Piezoelectric materials generate electrical potentials when mechanically actuated27,28. We previously demonstrated that the combination of mechanical actuation, required to induce the piezoelectric effect, and resultant electrical potential from the activation of piezoelectric material synergistically modulate the functionality of neurons and glial cells derived from neural stem cells29. In this study, electrospun biocompatible piezoelectric nanofibers were utilized to electrically stimulate peripheral nerve cells, and their effects were examined both in vitro and in vivo. We optimized the electrospun fiber diameter, and the magnitude of electrical stimulation activated by the appropriate mechanical actuation to maximize the regenerative and functional responses from neuronal cells and Schwann cells. Based on these in vitro results, we fabricated piezoelectric nerve guidance conduits to bridge sciatic nerves with a critical-sized defect (15 mm) in a rat model. A shockwave system was used to apply mechanical actuation to the implanted conduits to activate the piezoelectric effect for electrical stimulation. We demonstrate that the mechano-electrical stimulation (MES), derived from the shockwave actuation of the implanted piezoelectric conduits, elicits enhanced peripheral nerve regeneration based on functional motion recovery from the walking track analysis as well as superior axonal re-connection and myelination determined from optical coherence tomography (OCT) and immunohistochemistry. Therefore, this piezoelectric material-based MES strategy provides a means to develop an effective clinical treatment of critical-sized peripheral nerve injuries through non-invasive, long-term physical stimulation.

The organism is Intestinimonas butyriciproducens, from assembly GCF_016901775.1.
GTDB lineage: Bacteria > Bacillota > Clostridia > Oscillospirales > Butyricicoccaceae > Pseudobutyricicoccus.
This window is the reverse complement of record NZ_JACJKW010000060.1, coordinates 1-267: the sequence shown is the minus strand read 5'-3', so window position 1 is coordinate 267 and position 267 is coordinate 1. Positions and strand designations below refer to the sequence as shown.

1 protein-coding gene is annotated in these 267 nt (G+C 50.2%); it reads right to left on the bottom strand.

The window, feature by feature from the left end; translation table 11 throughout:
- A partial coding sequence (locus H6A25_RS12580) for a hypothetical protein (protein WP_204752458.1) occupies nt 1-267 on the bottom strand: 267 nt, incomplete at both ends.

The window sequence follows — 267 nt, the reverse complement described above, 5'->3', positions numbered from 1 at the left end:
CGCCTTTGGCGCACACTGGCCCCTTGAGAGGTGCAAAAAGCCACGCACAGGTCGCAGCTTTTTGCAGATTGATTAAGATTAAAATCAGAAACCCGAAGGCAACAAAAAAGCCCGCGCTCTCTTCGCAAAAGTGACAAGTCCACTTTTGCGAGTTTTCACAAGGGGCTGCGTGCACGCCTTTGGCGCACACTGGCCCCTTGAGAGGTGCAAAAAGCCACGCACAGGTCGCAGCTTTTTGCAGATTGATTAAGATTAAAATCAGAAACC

Optimization of scaffold morphology and electrical stimulation regimens for favorable neurite formation and extension

Based on our previous study29, electrospun aligned P(VDF-TrFE) scaffolds of various fiber sizes (average diameter of 200, 500, or 800 nm) that present different morphological and piezoelectric characteristics were synthesized (Supplementary Fig. 1a). We have shown that electrospun fiber diameter significantly affects neural stem cell behaviors as a larger fiber diameter promotes neurite alignment29. In contrast, electrospun P(VDF-TrFE) scaffolds composed of smaller fibers produce greater electric outputs under mechanical perturbation due to their higher piezoelectric constants29,30. To determine the optimal fiber diameter of the electrospun P(VDF-TrFE) nanofibers for peripheral nerve regeneration by balancing the fiber diameter-dependent morphological and piezoelectric characteristics, an in vitro study was conducted to examine the effects of fiber diameter on neuronal cell behaviors. As shown in Supplementary Fig. 1b, c, PC12 cells, a neuronal progenitor cell line, exhibited considerably greater alignment on larger fibers (500 nm and 800 nm), as compared to the cells cultured on electrospun P(VDF-TrFE) scaffolds having fibers with an average diameter of 200 nm. In addition, the larger fiber diameters enhanced neurite formation and its extension; there was a significant increase in the number of neurite-bearing cells on 500 nm and 800 nm fiber diameter scaffolds (Supplementary Fig. 1d). Furthermore, the average neurite length of the PC12 cells cultured on electrospun P(VDF-TrFE) scaffolds composed of 500 nm- and 800 nm-sized nanofibers was 59 µm and 77 µm, respectively, significantly longer than that of 200 nm at 30 µm (Supplementary Fig. 1e). Larger P(VDF-TrFE) nanofibers also induced a greater population of cells that possess high neurite/nucleus ratios (Supplementary Fig. 1f). In contrast to these cellular behaviors, larger fiber diameters exhibit smaller piezoelectric constant (d33) values (Supplementary Fig. 2). This fiber diameter-dependent piezoelectricity requires a greater mechanical force necessary for inducing a physiologically relevant magnitude of electrical potentials from electrospun P(VDF-TrFE) scaffolds having larger fiber diameters. To avoid cellular detachment from excessive mechanical forces as well as to maximize the cellular alignment and neurite extension, therefore, electrospun P(VDF-TrFE) scaffolds having an average fiber diameter of 500 nm were used for the rest of this study.